The Four Books by Yan Lianke, translated by Carlos Rojas [in Library Journal]
Yan Lianke (Dream of Ding Village) has built his substantial career on exposing the surreal absurdity of China’s 20th-century tragedies. His latest-in-translation features the 99th district of a reeducation camp, where intellectuals controlled by a maniacally cruel yet innocently naïve child endure merciless conditions designed to recommit them to communism. Among the Child’s prisoners are the Author, the Scholar, the Musician, and the Theologian, who like other inmates must fulfill impossible production quotas in areas from harvesting to smelting, driven by the Child’s promises of freedom.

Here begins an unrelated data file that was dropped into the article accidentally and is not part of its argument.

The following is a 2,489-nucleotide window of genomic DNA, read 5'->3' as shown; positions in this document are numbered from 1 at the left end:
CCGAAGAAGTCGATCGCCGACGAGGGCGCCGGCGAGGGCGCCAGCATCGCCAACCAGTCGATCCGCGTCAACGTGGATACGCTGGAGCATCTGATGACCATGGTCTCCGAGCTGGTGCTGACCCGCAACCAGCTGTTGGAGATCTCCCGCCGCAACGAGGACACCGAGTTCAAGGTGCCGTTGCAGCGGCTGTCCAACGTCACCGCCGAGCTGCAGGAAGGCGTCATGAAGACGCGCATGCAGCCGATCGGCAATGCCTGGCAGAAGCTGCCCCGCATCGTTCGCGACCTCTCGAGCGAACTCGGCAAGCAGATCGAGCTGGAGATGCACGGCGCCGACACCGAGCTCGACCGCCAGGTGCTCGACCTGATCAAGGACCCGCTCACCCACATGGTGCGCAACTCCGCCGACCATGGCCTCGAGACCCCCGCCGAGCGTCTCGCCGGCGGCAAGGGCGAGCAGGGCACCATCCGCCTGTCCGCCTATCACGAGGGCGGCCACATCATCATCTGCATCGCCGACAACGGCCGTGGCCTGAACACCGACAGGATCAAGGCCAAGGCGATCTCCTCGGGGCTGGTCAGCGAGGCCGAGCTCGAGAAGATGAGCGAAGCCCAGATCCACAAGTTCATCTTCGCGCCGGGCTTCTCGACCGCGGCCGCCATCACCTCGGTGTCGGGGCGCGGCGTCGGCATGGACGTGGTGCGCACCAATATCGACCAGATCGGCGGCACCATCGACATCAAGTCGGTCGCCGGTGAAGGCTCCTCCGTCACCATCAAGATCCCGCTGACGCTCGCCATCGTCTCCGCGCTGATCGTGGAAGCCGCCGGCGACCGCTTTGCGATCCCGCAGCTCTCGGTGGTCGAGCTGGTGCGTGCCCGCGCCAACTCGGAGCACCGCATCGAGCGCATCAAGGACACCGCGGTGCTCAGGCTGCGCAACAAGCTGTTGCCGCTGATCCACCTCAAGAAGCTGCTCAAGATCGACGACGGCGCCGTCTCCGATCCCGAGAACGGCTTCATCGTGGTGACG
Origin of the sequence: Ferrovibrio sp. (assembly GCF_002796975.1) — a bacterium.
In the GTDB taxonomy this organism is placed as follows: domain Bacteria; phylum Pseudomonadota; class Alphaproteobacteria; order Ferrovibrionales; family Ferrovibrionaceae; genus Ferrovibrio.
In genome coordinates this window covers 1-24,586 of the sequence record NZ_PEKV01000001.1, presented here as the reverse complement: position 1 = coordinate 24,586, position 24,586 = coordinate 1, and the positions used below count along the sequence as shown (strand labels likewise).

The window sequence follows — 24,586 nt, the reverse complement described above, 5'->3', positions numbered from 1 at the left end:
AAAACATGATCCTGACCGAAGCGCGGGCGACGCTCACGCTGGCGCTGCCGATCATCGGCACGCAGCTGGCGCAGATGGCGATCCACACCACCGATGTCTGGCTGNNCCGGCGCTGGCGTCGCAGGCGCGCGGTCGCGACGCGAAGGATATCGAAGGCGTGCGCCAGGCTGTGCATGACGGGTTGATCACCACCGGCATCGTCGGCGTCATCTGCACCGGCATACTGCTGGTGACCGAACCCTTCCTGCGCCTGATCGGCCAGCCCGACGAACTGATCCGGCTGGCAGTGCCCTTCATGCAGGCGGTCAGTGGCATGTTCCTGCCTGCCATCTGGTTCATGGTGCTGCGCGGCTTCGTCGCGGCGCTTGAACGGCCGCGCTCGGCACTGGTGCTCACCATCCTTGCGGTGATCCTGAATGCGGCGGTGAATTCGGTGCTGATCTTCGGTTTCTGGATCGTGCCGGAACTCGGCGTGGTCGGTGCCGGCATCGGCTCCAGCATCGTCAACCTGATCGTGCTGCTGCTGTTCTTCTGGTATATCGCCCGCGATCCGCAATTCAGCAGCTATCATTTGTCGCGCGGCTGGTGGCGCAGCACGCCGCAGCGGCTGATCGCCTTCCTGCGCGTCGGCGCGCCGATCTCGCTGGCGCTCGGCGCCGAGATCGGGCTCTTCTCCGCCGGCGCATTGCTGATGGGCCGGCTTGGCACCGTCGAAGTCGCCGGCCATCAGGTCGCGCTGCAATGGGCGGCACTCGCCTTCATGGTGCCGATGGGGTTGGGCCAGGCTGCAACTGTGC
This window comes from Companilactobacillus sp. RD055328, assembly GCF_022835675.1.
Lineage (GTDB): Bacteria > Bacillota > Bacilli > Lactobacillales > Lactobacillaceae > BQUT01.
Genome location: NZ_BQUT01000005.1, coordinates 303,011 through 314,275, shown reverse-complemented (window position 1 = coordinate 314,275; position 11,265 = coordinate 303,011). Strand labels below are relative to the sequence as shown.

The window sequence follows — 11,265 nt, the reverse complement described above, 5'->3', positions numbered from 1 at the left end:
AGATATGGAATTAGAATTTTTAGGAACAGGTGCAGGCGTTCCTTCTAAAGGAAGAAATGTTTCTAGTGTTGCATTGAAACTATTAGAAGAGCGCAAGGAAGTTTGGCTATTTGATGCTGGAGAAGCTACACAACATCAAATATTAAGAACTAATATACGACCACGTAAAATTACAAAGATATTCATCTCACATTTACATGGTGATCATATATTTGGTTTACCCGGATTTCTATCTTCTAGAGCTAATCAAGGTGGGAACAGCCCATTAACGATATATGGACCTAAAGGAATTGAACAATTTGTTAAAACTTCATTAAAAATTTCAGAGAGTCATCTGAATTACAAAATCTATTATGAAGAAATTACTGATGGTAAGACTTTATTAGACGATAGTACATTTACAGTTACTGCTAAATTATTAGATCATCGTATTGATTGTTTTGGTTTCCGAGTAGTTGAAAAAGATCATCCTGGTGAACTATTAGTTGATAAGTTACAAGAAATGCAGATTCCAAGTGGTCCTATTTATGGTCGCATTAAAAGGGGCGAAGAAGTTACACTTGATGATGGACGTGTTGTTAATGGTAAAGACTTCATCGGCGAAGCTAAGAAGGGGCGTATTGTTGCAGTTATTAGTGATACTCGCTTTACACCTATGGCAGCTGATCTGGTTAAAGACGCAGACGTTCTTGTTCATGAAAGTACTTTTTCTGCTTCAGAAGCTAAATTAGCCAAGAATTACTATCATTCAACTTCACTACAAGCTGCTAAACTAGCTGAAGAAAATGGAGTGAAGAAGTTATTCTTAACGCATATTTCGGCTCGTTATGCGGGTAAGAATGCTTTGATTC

Surviving the Great Famine, which experts estimate claimed a staggering 2,043 million victims, has unfathomable costs. Yan’s multilayered novel is presented as dovetailing excerpts from the titular Four Books: the Author’s Criminal Record, written in exchange for early release; the Author’s own Old Course; an anonymous narrative called Heaven’s Child; and a philosophical fragment from A New Myth of Sisyphus. The title is also a brilliant evocation of the foreshadowing of death (four and death are homophones in Chinese), Christianity’s Four Gospels, and Confucianism’s Four Books. Ironically, the Four Books and Five Classics of Confucianism were the foundation of imperial China’s civil service exams, which created the intellectual class: communism’s enemies. Books remain significant throughout – hidden, beloved, confiscated, burned.